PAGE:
From 2003 to 2004, Glück was Poet Laureate of the U.S. Some of her most notable collections include The Wild Iris and Poems 1962–2012. In her Nobel lecture, she highlighted her early engagement with poetry by William Blake and Emily Dickinson.

2019: Peter Handke

Austrian novelist, playwright, translator, poet, film director, and screenwriter Handke was honored "for an influential work that with linguistic ingenuity has explored the periphery and the specificity of human experience.

Considered one of the most influential and original German-language writers in the second half of the 20th century, he gained renown in the 1960s for avant-garde plays like Kaspar. His novels, like The Goalie's Anxiety at the Penalty Kick and The Left-Handed Woman, often offer highly objective and deadpan accounts  of characters in extreme states of mind. A Sorrow Beyond Dreams is a novella inspired by his mother who died by suicide in 1971.        

2018: Olga Tokarczuk

Beloved by readers and critics alike, the experimental Polish author was lauded "for a narrative imagination that, with encyclopedic passion, represents the crossing of boundaries as a form of life." Tokarczuk has been a bestselling author in Poland for decades. She is known for her wry, complex novels that leap between centuries, places, perspectives, and mythologies.

In 2017, she was the first Polish author to win the Man Booker Prize for Flights, an enchanting, unsettling, and wholly original exploration of what it means to be a traveler. Other recommended titles include: Drive Your Plow Over the Bones of the Dead and The Books of Jacob.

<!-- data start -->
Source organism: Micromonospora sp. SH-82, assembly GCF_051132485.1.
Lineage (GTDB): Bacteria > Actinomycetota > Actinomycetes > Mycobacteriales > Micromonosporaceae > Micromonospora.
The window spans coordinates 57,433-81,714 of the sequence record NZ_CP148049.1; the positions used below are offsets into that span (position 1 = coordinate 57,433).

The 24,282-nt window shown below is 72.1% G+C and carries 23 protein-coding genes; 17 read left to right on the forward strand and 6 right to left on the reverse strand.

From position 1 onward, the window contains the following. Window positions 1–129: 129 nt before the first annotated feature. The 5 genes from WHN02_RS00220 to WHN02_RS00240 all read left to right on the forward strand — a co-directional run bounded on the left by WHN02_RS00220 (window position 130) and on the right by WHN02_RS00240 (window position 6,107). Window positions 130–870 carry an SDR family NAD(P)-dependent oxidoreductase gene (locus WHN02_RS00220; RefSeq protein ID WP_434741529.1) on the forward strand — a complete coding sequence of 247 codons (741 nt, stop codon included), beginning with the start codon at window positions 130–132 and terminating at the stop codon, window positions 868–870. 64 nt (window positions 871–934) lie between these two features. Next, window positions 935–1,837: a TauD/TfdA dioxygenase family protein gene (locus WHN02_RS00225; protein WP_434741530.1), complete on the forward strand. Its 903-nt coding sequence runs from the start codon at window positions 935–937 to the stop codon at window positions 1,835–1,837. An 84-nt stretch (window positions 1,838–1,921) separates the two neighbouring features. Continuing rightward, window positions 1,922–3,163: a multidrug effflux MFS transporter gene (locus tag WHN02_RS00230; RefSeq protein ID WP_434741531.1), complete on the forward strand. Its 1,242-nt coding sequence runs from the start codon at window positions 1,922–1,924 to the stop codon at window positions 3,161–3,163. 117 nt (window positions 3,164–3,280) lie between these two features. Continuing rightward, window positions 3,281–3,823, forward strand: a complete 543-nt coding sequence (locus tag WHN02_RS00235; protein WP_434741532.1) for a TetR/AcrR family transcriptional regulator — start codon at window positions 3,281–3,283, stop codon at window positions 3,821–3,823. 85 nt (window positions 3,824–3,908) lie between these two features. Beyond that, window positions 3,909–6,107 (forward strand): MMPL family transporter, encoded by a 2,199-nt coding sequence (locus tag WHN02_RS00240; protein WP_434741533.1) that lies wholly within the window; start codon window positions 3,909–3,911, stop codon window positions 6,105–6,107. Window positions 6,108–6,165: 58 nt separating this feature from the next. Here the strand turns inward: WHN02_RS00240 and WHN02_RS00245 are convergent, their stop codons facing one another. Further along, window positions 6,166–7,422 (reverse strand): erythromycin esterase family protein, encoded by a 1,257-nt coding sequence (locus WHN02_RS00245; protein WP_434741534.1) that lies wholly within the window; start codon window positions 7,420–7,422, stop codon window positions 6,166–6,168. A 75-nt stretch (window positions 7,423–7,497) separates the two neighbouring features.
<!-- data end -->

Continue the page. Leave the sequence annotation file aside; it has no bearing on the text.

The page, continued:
2017: Kazuo Ishiguro

Memory, time, and lifelong deception are central themes for the British author "who, in novels of great emotional force, has uncovered the abyss beneath our illusory sense of connection with the world." His Japanese heritage influences his prose which is characterized by restraint, even in dramatic moments. His earliest novels, like An Artist of the Floating World, are set in Japan.

His 1989 historical fiction novel, The Remains of the Day, won the Booker Prize for fiction and was adapted into an Oscar-nominated film starring Anthony Hopkins and Emma Thompson. With recent novels Never Let Me Go and Klara and the Sun, he has ventured into the genre of dystopian science-fiction.  

2016: Bob Dylan

A controversial choice, Dylan was praised "for having created new poetic expressions within the great American song tradition." He was the first musician/songwriter to win the esteemed prize. Rooted in the rich tradition of American folk music, Dylan's work is often characterized by refined rhymes and startling, sometimes surreal imagery. Along with his music, he has published a memoir of sorts, Chronicles: Volume 1, and a poetry collection, Tarantula.

Dylan’s lyrics over the decades have referenced many poets and other writers including: William Blake, T.S. Eliot, Allen Ginsberg, Erica Jong, James Joyce, Jack Kerouac, Edgar Allan Poe, Ezra Pound, Arthur Rimbaud, and William Shakespeare.

In addition to Literature, Nobel Prizes are given in the areas of medicine, physics, chemistry, economics, and peace work. Winners receive a diploma and a medal, as well as a monetary award that varies a bit depending on the income of the Nobel Foundation. This year's prize amount is 11 million Swedish krona, which is nearly a million U.S. dollars. "Grattis" to all of the winners!